2. Effective Reform Efforts. Understanding the enduring nature of the positional competition among law schools is essential to the ongoing law school reform efforts. Current debates over the role of U.S. News’s rankings largely ignore the pre-existing competition and divisions among law schools. As a result, measures such as calls for schools to decline to participate in U.S. News’s annual surveys are based on the false premise that doing away with or changing a particular ranking will end the “arms race” of competition among schools for status. For better or worse, the quest for status is endemic to lawyers and law professors.

3. Labor Market Outcomes. The law school hierarchy maps onto a parallel hierarchy on employment opportunities for law school graduates. As the U.S. legal academy wrestles with changes in the legal job market in the aftermath of the credit crisis and as the legal job market goes through structural changes, understanding this hierarchy provides an essential realism on the job prospects of law school graduates.

4. Better Understanding of Long-Term Trends. If an enduring hierarchy is shaping the careers of lawyers and law professors, an accurate system of categorization is essential for tracking long-term trends in legal academia and the legal profession. Our analysis provides the basis for variables that capture law school status across time, facilitating future research.

(Citations omitted.)

This article is highly recommended. Law librarians will be very familiar with some of the categories the authors identify as relevant for defining the hierarchical structure of the legal academy (e.g., size of library collections, citation metrics for scholarly and judicial impact). Here’s the abstract for Arewa, Morriss & Henderson’s Enduring Hierarchies in American Legal Education:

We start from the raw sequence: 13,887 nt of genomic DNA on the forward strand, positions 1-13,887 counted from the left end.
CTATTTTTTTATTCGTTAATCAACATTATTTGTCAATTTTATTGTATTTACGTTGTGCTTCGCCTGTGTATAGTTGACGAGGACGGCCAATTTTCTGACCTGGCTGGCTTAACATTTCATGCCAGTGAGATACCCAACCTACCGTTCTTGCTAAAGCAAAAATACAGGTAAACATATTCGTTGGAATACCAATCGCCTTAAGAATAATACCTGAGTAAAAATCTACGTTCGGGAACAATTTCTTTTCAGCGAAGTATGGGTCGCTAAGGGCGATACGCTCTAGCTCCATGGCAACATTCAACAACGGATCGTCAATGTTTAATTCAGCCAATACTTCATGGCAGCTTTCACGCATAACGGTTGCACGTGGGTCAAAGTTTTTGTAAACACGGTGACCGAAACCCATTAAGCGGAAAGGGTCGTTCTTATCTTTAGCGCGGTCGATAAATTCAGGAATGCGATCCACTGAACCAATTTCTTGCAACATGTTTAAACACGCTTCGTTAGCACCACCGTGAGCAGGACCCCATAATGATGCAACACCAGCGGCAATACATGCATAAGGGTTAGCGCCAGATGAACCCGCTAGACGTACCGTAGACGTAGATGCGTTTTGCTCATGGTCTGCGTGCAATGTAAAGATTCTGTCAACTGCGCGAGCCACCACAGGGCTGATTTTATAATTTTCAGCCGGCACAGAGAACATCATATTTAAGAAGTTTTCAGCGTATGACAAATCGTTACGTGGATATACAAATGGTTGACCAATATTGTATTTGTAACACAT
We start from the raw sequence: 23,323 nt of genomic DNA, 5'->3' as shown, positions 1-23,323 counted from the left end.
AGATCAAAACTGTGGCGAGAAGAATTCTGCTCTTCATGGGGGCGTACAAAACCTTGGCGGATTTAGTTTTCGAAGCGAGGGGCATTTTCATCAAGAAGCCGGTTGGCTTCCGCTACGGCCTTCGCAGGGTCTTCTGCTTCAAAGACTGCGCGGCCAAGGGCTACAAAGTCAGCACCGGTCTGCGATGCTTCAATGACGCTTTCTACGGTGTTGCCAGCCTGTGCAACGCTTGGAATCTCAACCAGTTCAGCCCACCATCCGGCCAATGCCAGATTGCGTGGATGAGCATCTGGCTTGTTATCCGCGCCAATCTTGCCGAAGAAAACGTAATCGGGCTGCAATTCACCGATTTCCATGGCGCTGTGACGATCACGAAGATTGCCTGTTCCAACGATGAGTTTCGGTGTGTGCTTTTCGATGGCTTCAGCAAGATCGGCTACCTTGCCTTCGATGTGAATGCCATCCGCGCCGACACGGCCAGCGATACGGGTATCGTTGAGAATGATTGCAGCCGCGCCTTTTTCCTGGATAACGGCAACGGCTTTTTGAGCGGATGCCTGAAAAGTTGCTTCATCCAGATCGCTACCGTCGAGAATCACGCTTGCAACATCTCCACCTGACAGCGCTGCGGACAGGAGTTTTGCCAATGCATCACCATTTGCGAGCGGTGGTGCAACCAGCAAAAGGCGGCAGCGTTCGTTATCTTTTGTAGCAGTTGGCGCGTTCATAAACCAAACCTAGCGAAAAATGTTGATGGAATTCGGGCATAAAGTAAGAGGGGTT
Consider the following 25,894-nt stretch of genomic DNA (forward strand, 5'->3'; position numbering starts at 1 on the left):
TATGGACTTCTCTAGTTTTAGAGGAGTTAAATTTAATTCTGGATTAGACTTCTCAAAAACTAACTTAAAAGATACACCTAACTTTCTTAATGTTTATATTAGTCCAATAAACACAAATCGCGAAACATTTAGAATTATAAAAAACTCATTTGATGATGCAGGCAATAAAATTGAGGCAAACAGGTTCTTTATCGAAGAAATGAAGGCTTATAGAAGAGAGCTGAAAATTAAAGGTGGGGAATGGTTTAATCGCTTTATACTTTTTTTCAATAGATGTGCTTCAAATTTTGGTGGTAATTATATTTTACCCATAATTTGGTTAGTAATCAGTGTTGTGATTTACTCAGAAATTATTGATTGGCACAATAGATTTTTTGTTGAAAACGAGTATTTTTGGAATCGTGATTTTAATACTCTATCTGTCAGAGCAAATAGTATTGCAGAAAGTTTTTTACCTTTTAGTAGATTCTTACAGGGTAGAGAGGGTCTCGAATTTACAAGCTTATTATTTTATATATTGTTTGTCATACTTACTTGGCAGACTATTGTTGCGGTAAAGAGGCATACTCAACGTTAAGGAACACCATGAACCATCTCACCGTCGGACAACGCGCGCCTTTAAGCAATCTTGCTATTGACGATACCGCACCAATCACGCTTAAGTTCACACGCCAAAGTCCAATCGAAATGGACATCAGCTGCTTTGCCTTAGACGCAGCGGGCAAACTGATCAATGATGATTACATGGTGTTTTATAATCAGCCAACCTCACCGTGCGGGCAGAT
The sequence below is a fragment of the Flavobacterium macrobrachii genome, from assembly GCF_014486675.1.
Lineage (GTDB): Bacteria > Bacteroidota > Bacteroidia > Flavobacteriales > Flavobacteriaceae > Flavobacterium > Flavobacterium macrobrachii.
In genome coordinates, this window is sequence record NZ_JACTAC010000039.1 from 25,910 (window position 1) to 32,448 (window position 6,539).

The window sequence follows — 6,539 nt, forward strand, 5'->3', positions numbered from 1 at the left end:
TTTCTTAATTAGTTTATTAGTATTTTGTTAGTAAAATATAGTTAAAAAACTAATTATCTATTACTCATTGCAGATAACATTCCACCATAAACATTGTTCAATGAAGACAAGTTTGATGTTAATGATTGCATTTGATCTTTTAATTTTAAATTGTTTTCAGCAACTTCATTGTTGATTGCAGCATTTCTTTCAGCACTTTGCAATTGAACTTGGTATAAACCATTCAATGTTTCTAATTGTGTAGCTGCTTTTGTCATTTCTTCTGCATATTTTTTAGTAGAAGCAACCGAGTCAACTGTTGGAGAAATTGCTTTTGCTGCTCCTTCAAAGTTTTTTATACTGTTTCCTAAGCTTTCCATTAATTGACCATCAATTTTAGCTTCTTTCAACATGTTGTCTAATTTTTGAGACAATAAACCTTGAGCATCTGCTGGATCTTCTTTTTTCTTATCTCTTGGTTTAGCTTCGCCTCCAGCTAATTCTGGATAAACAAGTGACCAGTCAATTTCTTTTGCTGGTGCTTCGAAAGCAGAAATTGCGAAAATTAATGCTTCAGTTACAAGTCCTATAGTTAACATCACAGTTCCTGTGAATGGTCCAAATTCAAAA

Although much attention has been paid to U.S. News & World Report’s rankings of U.S. law schools, the hierarchy it describes is a long-standing one rather than a recent innovation. In this Article, we show the presence of a consistent hierarchy of U.S. law schools from the 1930s to the present, provide a categorization of law schools for use in research on trends in legal education, and examine the impact of U.S. News’s introduction of a national, ordinal ranking on this established hierarchy. The Article examines the impact of such hierarchies for a range of decision-making in law school contexts, including the role of hierarchies in promotion, tenure, publication, and admissions, for employers in hiring, and for prospective law students in choosing a law school. This Article concludes with suggestions for ways the legal academy can move beyond existing hierarchies and at the same time address issues of pressing concern in the legal education sector. Finally, the Article provides a categorization of law schools across time that can serve as a basis for future empirical work on trends in legal education and scholarship.

Joe